# Browsing by Subject "Size"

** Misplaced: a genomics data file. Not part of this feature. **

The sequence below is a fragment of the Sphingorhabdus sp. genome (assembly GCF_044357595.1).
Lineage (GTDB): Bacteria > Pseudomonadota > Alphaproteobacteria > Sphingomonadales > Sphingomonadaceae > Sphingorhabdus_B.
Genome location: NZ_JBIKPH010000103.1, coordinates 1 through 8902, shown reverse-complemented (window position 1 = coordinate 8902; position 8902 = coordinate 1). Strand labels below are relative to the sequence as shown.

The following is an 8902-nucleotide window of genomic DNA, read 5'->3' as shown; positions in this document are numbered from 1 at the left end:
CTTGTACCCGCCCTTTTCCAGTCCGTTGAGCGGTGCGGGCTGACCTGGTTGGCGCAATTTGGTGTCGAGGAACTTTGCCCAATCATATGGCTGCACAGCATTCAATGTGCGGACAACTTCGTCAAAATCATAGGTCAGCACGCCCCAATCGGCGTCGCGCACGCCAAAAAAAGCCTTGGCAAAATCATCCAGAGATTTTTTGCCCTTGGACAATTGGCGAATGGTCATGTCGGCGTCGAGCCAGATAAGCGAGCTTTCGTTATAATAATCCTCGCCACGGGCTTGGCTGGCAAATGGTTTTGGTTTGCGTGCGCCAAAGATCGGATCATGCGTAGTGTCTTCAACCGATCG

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Item An analytical approach to computing step sizes for finite-difference derivatives(2012-05) Mathur, Ravishankar; Ocampo, Cesar; Hull, David G.; Fowler, Wallace T.; Marchand, Belinda; Senent, JuanShow more Finite-difference methods for computing the derivative of a function with respect to an independent variable require knowledge of the perturbation step size for that variable. Although rules of thumb exist for determining the magnitude of the step size, their effectiveness diminishes for complicated functions or when numerically solving difficult optimization problems. This dissertation investigates the problem of determining the step size that minimizes the total error associated with finite-difference derivative approximations. The total error is defined as the sum of errors from numerical sources (roundoff error) and mathematical approximations (truncation error). Several finite-difference approximations are considered, and expressions are derived for the errors associated with each approximation. Analysis of these errors leads to an algorithm that determines the optimal perturbation step size that minimizes the total error. A benefit of this algorithm is that the computed optimal step size, when used with neighboring values of the independent variable, results in approximately the same magnitude of error in the derivative. This allows the same step size to be used for several successive iterations of the independent variable in an optimization loop. A range of independent variable values for which the optimal step size can safely remain constant is also computed. In addition to roundoff and truncation errors within the finite-difference method, numerical errors within the actual function implementation are also considered. It is shown that the optimal step size can be used to compute an upper bound for these condition errors, without any prior knowledge of the function implementation. Knowledge of a function's condition error is of great assistance during the debugging stages of simulation design. Although the fundamental analysis assumes a scalar function of a scalar independent variable, it is later extended to the general case of a vector function of a vector independent variable. Several numerical examples are shown, ranging from simple polynomial and trigonometric functions to complex trajectory optimization problems. In each example, the step size is computed using the algorithm developed herein, a rule-of-thumb method, and an alternative statistical algorithm, and the resulting finite-difference derivatives are compared to the true derivative where available.Show more Item Bioaccumulation of mercury in pelagic fishes in NW Gulf of Mexico(Texas A&M University, 2006-08-16) Cai, YanShow more Total mercury (Hg) levels were determined in the tissues of ten taxa of pelagic fishes, with a special emphasis on apex predators (large vertebrates). Highest Hg levels were observed in blue marlin (Makaira nigricans), carcharhinid sharks (Genus Carcharhinus) and little tunny (Euthynnus alletteratus), ranging from 1.08 to 10.52 ppm. Moderate to low concentrations (<1.0 ppm) were observed in blackfin tuna (Thunnus atlanticus), cobia (Rachycentron canadum), dolphinfish (Coryphaena hippurus), greater amberjack (Seriola dumerili), king mackerel (Scomberomorus cavalla), wahoo (Acanthocybium solandri) and yellowfin tuna (Thunnus albacares). For the majority of species examined, Hg level did not vary significantly between locations (Texas and Louisiana) and years (2002 and 2003). The relationship between Hg level and fish size/weight was also explored and six taxa (blackfin tuna, carcharhinid sharks, dolphinfish, king mackerel, wahoo, yellowfin tuna) showed significant positive relationships between Hg level and body size and/or weight. Natural dietary tracers, stable isotopes (15N, 13C) and fatty acids were used to evaluate the relationship between Hg and trophic position and the relationship between Hg and dietary history. Stable nitrogen isotope analysis showed that Hg levels in fish tissues were positively associated with trophic position. Based on the 13C and 15N values of pelagic consumers examined in this study, three natural groups were identified with cluster analysis, and the same groupings were detected based on fatty acid profiles. This not only confirmed the existence of these natural groupings, but also indicated that the distinguishing factors for the grouping was likely connected with the dietary history of these fishes. The classification tree based on the fatty acid profiles of pelagic fishes readily separated fishes from different regions, suggesting that diets of pelagic taxa within the same region are similar or these consumers share a common source of organic matter in their food web. Findings from this study complement other Hg investigations conducted in the Gulf and also furthered our understanding of the link between feeding ecology and Hg accumulation. Moreover, the combined use of stable isotope and fatty acid techniques provided new insights on the dietary history of pelagic fishes in the Gulf of Mexico.Show more Item Ontogenic Morphometry and Genetic Diversity of Lygus hesperus (Hemiptera: Miridae)(2011-05) Shrestha, Ram B.; Parajulee, Megha N.; Francisco, Michael J. D. S.; Densmore, Llewellyn D.; Holaday, A. Scott; Strauss, Richard E.; Burow, Mark D.Show more Lygus hesperus Knight (Hemiptera: Miridae) is an economically important pest of many field crops, including cotton, in the United States. Lygus hesperus is commonly found in the western United States, hence, it is commonly known as Western Tarnished Plant Bug. Lygus hesperus populations from different geographic regions respond differently to the identical pest management practices. Population-specific pest management strategy is required for successful management of this pest. Morphological or molecular techniques or biological assays could be used to differentiate these Lygus populations. But scientific information on ontogenic morphometry and genetic diversity of this species is mostly lacking. Therefore, ontogenic morphometry, and genetic diversity studies were conducted in the cotton entomology laboratory at Texas AgriLife Research Center, Lubbock, Texas. Lygus hesperus has allometric ontogenic growth patterns and there was no significant difference between ontogenic shape and size trajectories between male and female. The discriminant function analysis revealed significant differences in pattern of ontogenic shape and size between Lygus hesperus and Lygus lineolaris. Thus, the morphometric technique can be used to differentiate nymphal stages of two species when they are hard to differentiate by visual observation of their morphology. Ten polymorphic microsatellite markers were developed and used in a genetic diversity study of eight Lygus hesperus populations from the Texas High Plains. Lygus hesperus population from this region showed a high degree of genetic diversity. Lygus hesperus from the Texas high Plains showed significant genetic population structure and they were differentiated into three genetically distinct populations. The molecular marker comparison study showed Simple Sequence Repeat (SSR) and Amplified Fragment Length Polymorphism (AFLP) markers are potential markers for genetic diversity study of this species when the capillary electrophoresis facility is available but Inter Simple Sequence Repeat (ISSR) markers can be next alternative when the capillary electrophoresis facility is not available. Morphometric and molecular biology knowledge and techniques developed in these studies will be useful in identification of pest management units and development of population specific precision pest management technology for Lygus hesperus.Show more